The OHCHR Women’s Human Rights and Gender Section (WRGUS) – conceptual framework and main priorities
The Women’s Human Rights and Gender Unit (WRGU) was established in 2006.
The work of the unit flows from the special role that the High Commissioner for Human Rights can play in legal standard setting with respect to the gender inequalities that exist in accessing justice.
Developing a gender sensitive administration of justice is a priority for the Unit. This involves asking, how to ensure a gender analysis of justice, what it means from a gender perspective, and whether it is a system that accurately reflects the different experiences of men and women, boys and girls. The approach adopted by WRGU is to examine justice from a women’s perspective, to assess if what exists has provided justice and if not, what are the issues and how can human rights law be used to ameliorate the existing situation. This means examining formal justice mechanisms, as well as rights of access to, and enjoyment of, economic, social and cultural rights which are fundamental to the enjoyment of a diversity of civil and political rights.
The WRGU has commissioned two reports on these issues:
“The Protection of Economic, Social and Cultural Rights in post- conflict” by Professor Christine Chinkin: English
The methodology adopted by the Unit is through legal analysis and standard setting, with the commissioning and production of position papers and guidelines on specific issues aimed at a wide audience, including the legal profession, NGOs, other UN agencies and member states. The initial focus has been on the question of the prosecution of sexual violence in the context of conflict and the commensurate economic and social rights that need to be addressed.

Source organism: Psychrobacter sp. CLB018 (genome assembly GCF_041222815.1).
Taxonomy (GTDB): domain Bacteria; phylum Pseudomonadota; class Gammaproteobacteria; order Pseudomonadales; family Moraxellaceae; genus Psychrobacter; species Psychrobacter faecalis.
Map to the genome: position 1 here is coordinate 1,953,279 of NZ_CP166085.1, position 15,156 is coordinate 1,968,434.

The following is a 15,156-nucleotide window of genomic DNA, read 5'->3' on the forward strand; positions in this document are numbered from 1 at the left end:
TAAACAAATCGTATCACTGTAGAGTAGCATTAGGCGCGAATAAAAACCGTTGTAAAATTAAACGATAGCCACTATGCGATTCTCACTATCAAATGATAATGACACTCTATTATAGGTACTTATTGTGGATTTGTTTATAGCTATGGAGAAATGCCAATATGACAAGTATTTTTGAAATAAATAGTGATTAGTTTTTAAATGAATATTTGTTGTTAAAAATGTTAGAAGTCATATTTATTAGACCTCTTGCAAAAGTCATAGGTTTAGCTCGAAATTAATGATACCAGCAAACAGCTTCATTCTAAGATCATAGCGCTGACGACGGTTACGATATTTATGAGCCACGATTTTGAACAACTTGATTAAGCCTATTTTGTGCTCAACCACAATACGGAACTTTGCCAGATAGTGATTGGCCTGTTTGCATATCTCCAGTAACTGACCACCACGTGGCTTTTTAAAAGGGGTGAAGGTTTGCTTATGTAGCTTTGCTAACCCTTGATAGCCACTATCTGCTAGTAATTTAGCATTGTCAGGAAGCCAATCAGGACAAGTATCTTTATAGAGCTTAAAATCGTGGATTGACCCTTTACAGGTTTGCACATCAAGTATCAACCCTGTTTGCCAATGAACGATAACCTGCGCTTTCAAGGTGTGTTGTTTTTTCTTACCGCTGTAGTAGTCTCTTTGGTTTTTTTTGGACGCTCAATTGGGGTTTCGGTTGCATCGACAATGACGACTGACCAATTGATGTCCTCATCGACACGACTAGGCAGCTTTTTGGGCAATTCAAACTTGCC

In order to maximize the potential of the human rights mechanisms within the UN system to actively address “gender justice”, the Unit works across the OHCHR system and the UN generally to promote the legal principles developed, including through OHCHR field offices, the work of the Human Rights Council and its mechanisms, (the Universal Periodic Review, the Special Rapporteurs and the Advisory Committee) and the Treaty Bodies.
Thematic issues are considered in the context of country engagement such as: female genital mutilation (FGM), so-called “honour” killings, forced abortion, trafficking (in cooperation with OHCHR’s anti-trafficking programme), sexual exploitation and discrimination and violence against women.